ITER, the International Thermonuclear Experimental Reactor involves work at many locations. One of them is the US Oak Ridge National Laboratory, where they’ve discovered some interesting uses for 3D printing.
No, they’re not 3D printing fusion reactors (although we really hope that will become a reality in the distant future). Instead they’re using inexpensive desktop 3D printers to test the design of parts for use in the developmental fusion reactor.
Some people like to use their desktop 3D printers to develop prototypes for projects, but the same can be done on a massive, international project such as ITER. They’ve been using these small 3D printers to test part designs for reactor components. Among the benefits they’ve found:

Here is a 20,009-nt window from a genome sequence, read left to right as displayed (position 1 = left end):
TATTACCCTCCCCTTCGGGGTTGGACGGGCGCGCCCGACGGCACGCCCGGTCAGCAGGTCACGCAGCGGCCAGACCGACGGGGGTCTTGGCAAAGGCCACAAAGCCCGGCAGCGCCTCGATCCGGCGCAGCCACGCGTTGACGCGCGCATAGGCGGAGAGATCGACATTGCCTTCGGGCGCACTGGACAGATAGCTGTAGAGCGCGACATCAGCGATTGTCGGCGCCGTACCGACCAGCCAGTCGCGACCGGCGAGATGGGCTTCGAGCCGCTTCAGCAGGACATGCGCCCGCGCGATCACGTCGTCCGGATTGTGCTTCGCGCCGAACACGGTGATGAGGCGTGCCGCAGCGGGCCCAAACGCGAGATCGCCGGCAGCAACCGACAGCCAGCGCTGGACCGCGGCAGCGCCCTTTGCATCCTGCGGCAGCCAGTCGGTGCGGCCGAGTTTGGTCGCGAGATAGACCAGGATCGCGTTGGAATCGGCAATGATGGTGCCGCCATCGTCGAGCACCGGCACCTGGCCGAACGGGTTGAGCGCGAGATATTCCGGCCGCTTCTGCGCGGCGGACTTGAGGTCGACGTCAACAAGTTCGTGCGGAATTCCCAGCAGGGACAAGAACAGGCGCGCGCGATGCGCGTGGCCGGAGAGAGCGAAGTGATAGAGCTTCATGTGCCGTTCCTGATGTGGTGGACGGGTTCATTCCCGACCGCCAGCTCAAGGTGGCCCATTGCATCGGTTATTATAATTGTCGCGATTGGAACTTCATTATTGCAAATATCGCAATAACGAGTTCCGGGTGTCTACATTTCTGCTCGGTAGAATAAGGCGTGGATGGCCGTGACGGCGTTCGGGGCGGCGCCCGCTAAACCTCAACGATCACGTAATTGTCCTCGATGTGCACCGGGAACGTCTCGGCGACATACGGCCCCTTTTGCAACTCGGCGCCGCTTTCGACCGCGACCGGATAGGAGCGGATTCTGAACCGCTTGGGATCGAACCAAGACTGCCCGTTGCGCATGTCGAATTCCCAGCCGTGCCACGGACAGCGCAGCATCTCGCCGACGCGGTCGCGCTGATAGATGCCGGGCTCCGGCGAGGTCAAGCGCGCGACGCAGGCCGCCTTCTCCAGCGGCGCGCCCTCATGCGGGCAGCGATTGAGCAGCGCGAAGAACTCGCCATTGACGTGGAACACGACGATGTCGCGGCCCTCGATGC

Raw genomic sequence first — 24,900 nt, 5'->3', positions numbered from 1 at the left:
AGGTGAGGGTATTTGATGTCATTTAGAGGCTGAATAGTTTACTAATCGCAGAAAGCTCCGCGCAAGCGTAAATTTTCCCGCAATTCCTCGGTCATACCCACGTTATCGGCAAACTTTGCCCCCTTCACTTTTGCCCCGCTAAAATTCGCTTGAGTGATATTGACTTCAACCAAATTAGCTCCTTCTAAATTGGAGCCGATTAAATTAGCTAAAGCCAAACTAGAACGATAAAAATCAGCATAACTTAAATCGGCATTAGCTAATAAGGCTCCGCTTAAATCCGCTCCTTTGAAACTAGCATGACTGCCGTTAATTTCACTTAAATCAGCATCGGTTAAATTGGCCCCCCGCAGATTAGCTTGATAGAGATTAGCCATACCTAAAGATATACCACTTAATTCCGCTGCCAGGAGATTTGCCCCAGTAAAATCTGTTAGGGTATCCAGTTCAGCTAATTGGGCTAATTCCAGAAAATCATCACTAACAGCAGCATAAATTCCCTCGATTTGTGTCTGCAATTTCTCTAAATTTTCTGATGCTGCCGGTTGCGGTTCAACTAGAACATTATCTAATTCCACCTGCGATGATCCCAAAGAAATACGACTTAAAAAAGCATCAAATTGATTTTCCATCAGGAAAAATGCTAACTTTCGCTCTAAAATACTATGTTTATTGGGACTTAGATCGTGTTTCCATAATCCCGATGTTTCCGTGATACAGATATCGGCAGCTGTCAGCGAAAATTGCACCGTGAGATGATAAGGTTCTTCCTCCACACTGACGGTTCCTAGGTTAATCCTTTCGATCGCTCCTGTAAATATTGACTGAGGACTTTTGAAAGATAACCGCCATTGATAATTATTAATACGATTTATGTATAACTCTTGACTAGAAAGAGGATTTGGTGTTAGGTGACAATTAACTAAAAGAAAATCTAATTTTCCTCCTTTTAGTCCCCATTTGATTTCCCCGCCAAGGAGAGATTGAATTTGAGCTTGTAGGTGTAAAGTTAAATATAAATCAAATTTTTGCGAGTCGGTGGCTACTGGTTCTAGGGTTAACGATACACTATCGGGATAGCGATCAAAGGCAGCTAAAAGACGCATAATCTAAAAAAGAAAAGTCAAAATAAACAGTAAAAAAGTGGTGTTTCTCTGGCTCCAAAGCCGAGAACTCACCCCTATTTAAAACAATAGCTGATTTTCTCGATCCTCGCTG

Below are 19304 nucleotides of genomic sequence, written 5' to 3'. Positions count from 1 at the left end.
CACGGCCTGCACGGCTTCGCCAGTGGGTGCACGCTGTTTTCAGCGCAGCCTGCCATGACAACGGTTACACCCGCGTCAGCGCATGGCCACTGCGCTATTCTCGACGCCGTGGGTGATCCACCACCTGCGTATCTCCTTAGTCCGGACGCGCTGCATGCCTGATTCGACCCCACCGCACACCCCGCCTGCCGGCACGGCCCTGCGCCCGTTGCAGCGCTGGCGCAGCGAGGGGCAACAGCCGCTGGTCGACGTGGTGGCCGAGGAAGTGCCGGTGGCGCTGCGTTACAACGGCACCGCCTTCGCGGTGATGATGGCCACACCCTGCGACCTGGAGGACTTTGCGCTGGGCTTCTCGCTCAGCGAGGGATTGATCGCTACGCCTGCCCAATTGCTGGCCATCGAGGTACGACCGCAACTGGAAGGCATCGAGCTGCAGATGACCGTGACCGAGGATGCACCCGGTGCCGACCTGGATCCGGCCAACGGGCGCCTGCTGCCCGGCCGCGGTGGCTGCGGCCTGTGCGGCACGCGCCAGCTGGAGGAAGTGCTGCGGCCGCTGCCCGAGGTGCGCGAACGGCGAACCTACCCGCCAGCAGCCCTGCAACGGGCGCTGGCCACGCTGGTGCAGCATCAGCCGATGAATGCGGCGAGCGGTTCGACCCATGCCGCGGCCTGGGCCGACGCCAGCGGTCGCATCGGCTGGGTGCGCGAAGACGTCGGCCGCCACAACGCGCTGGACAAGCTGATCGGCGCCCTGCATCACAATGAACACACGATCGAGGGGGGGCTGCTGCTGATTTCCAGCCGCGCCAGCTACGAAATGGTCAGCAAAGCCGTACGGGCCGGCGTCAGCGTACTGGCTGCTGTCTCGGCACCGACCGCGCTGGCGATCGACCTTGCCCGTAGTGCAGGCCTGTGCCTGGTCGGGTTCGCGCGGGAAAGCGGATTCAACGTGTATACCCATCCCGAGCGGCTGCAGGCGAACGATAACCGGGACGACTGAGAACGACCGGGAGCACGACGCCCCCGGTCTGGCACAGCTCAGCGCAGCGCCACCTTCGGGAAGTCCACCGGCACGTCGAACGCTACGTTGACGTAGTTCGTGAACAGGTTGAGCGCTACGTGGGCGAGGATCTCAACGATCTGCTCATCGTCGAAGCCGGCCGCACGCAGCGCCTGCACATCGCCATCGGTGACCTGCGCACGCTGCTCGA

- They can “see” what a part looks like and discuss it’s properties more easily
- Prototype costs have dropped significantly
- Detection and correction of one design error can easily pay the entire cost of a desktop 3D printer
- Large parts can be printed at “toy scale” to simulate their properties
- Complex assemblies can be tested to see if they really fit together as conceived
Everyone can achieve the same benefits, given an inexpensive 3D printer and a design project.